I first met Jeffrey in 2003 while attending a weekend seminar held in Regent’s College, London on the Eight Extraordinary Channels of Classical Acupuncture.
I was aware that Jeffrey was an 88th Generation Daoist Master of the Shang Qing Tradition of Daoism which is an oral tradition so my expectation was that he would be relatively old and sage like, probably wearing traditional Daoist robes and perhaps even looking like Lü Dongbin.
To my great surprise, Jeffrey turned out to be a relatively young-looking, casually dressed, Chinese man who had earlier been helping to set up the room by arranging chairs and desks and setting up the overhead projector and screen.
My initial perspective was “where is the old sage I was expecting and what am I going to learn from this young man?” I had originally studied these channels with the renowned scholar and writer Giovanni Maciocia.
Within ten minutes of Jeffrey speaking I was astounded, literally blown away with the depth and breadth of his knowledge and the wonderful way he transmitted this knowledge to the class. I remember thinking, “I wish I had this teacher earlier in my career as now I’m going to have to re-learn all my Chinese Medicine (TCM) and see it all from a more classical perspective.
In 2006, I established ACCM which is dedicated exclusively to promoting Jeffrey’s teachings to a national and international audience. He is a peerless mentor and teacher, a heart-centred practitioner in all the healing modalities Chinese Medicine, and a man who lives in harmony with the Daoist philosophy and religious principles he teaches. He is a living international treasure.
Over the years we have become very close and I view Jeffrey as my Mentor and Healer, but more importantly, as a true friend.
“What can I say about someone who I have come to cherish as a beloved friend, student- teacher, and brother?”
When we first met in London many years ago, Paul came with a group of his Irish colleagues to whatever class I was teaching and I sensed a bit of curiosity (perhaps maybe even skepticism) from his group — but that was their issue.
My intention at that time (lesser nowadays) was to plant seeds of awareness in other countries regarding the endless wonders of Chinese medicine that I felt was lacking at that time in the schools and colleges of Chinese medicine around the world (and sadly even in China). So when Paul invited me to come to Dublin, I felt the opportunity to continue to spread the wisdom of Chinese medicine and more importantly, honoured and humbled that he felt there was an audience among the Irish acupuncture community for these teachings.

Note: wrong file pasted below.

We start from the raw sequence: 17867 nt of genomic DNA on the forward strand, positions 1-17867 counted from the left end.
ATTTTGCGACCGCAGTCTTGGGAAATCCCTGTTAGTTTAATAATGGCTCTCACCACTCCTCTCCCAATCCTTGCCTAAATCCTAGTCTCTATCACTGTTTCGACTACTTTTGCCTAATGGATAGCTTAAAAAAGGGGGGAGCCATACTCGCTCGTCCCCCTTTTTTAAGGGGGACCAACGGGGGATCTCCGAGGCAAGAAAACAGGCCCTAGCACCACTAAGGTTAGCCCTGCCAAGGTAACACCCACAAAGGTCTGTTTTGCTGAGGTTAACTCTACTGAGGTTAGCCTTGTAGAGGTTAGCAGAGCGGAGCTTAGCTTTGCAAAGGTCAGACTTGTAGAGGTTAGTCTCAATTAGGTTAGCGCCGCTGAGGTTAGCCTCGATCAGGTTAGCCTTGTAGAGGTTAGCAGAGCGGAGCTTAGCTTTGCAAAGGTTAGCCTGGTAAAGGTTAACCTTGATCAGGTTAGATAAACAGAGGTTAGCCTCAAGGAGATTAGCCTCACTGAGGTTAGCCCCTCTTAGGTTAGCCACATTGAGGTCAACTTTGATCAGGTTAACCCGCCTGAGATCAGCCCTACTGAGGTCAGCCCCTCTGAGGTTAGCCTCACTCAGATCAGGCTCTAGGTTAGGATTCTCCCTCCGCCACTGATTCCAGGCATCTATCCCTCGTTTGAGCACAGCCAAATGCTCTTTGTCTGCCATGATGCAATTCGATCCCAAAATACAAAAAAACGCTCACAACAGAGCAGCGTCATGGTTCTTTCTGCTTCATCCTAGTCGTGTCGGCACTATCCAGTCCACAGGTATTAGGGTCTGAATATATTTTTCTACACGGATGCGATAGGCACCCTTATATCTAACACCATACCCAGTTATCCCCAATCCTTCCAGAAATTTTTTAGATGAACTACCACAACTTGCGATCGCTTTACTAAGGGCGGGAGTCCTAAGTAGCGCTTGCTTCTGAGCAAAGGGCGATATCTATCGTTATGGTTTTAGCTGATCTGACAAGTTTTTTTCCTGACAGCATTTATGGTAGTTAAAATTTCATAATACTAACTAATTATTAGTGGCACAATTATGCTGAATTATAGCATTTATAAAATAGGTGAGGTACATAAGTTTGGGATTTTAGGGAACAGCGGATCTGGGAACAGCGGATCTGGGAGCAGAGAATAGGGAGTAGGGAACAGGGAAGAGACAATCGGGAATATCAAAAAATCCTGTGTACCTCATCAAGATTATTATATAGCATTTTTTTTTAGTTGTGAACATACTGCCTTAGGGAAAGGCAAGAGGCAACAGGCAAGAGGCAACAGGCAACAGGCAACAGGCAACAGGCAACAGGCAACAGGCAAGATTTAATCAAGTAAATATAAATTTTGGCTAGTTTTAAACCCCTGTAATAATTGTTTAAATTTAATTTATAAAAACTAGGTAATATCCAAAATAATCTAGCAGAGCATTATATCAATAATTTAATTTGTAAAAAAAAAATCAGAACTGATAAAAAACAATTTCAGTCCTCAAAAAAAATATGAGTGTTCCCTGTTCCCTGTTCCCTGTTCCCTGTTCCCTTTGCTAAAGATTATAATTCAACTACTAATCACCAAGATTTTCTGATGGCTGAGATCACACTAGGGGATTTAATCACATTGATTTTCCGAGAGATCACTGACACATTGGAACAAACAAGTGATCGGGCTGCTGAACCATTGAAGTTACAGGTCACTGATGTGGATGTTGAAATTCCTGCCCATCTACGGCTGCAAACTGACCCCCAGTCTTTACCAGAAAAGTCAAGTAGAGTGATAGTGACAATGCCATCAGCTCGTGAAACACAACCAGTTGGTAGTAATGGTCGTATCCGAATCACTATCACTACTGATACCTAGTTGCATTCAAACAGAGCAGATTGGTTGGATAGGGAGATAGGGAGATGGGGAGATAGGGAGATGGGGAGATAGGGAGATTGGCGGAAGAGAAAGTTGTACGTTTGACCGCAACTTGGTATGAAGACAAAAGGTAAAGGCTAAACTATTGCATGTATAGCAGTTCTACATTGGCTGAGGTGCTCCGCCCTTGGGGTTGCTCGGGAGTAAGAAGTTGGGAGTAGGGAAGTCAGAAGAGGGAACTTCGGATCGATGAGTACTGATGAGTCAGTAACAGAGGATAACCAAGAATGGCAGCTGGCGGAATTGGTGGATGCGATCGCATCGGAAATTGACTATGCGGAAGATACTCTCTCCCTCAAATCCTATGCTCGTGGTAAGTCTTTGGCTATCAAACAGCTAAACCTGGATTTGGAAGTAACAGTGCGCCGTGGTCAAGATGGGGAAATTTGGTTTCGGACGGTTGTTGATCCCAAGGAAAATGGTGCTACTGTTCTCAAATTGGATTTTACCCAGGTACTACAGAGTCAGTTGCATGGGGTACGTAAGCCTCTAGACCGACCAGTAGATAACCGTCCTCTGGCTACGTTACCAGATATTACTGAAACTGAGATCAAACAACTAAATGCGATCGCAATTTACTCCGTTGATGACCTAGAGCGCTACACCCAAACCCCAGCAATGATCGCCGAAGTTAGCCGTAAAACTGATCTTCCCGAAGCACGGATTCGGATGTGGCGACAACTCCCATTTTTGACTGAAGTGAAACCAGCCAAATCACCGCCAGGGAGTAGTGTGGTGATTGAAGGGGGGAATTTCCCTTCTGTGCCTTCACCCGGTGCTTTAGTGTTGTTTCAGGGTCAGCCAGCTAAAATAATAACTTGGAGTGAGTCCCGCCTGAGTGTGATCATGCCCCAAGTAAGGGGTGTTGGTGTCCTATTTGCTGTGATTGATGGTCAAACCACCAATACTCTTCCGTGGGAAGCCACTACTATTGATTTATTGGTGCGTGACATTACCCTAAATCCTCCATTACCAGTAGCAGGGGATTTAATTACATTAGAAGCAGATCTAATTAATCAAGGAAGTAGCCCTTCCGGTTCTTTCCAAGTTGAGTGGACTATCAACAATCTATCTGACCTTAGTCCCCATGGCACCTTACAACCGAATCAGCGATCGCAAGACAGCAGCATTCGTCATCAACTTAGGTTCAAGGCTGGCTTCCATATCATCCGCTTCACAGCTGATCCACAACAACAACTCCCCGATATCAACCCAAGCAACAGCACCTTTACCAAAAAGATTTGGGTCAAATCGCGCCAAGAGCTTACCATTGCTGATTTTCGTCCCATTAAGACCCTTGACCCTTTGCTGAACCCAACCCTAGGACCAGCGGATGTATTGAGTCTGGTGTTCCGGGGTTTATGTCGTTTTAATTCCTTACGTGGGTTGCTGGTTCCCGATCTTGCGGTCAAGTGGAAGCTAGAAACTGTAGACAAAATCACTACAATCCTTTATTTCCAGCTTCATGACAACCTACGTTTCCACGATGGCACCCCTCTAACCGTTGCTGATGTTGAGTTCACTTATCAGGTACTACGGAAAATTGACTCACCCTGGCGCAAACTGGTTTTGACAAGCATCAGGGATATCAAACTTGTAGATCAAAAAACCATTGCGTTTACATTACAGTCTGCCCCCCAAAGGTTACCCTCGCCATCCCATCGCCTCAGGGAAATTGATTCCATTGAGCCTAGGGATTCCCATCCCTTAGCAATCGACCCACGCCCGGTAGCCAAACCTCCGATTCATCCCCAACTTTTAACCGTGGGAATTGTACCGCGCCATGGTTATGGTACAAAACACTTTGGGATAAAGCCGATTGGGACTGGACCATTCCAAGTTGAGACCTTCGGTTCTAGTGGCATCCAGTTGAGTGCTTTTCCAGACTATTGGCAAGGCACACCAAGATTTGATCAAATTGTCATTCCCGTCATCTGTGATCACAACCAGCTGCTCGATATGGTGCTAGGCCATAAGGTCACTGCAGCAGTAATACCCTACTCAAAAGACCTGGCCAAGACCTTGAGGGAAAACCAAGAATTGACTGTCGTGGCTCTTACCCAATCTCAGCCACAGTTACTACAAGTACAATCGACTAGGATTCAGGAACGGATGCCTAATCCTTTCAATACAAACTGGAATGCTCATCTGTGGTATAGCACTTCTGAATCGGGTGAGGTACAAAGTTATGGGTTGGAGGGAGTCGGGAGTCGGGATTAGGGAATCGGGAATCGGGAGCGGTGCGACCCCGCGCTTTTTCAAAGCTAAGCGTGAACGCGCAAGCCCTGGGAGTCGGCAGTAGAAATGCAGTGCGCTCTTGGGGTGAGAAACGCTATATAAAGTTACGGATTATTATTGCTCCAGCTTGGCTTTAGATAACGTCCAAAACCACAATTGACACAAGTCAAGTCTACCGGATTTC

Each time spent together only deepen our relationship and respect for each other, though admittedly, much of which evolved from humor and wit — mostly from the holy Irish man.
Kidding aside, I also witnessed a man of integrity as a healer and someone truly committed to cultivation and servitude to his patients, family, and friends. After spending time together in many travels, from places in China, United States, to Europe, I’m always moved by his care, concern, and sometimes reality checks. We often synch up in our thoughts and as such, Paul was so natural to get along with. I believe I can say there’s no pretense in our relationship, and that he genuinely shares my mission of disseminating what I consider the essence of Classical Chinese Medicine.
For his efforts, I feel a deep sense of gratitude to him on behalf of myself and the ancestry that I represent. His creation and development of ACCM and this website are testimonials of his sincerity and dedication.
As I write this reflection, I can’t help but to feel blessed that we met along the way and continue to look forward to our journey together as friends, student-teacher, and brothers.
Classical Chinese Medicine (CCM) has her roots deeply entwined with the philosophies of Daoism, Confucianism, and Buddhism. It has evolved from the classical teachings of the ancient Daoist medical texts of China. These include the, Huangdi Neijing – Su Wen, Tai Su, Ling Shu; the Nan Jing; Mai Jing, Shang Han Lun; Jia Yu Jing and the teachings from the Imperial Medical Academy of the Song Dynasty and the subsequent Four Great Masters of the Jin-Yuan period – Liu Wansu, Zhang Congzheng, Li Gao and Zhu Danxi.
ACCM is committed to enriching the practice of Acupuncture by reclaiming the heritage and legacy of Classical Chinese Medicine. Highlighted in this undertaking is the study of the ancient Daoist texts, the history of ideas and their influence in the development of styles of practice.
Many of the ancient Daoist medical texts have been lost or discarded over the millennia as China has undergone many cultural and political upheavals. For example, the rise of Neo-Confucianism in the eleventh century CE, where the old Daoist philosophy and medical texts were banned or destroyed and again in the nineteenth century with the introduction of Western Medicine in China when there was an attempt to “Westernize” Chinese medicine.
Training in Chinese medicine in Ireland and most Western countries today typically focuses on the practice and principles of Traditional Chinese Medicine (TCM). This is the system of medicine that evolved following the Cultural Revolution in China. During the development of TCM in the 1950’s many of the roots of the medicine were lost in an attempt to unite and systematize various styles and traditions in order to popularize and promote Chinese medicine in China and throughout the world. Less emphasis was placed on the emotional and spiritual components of illness and healing.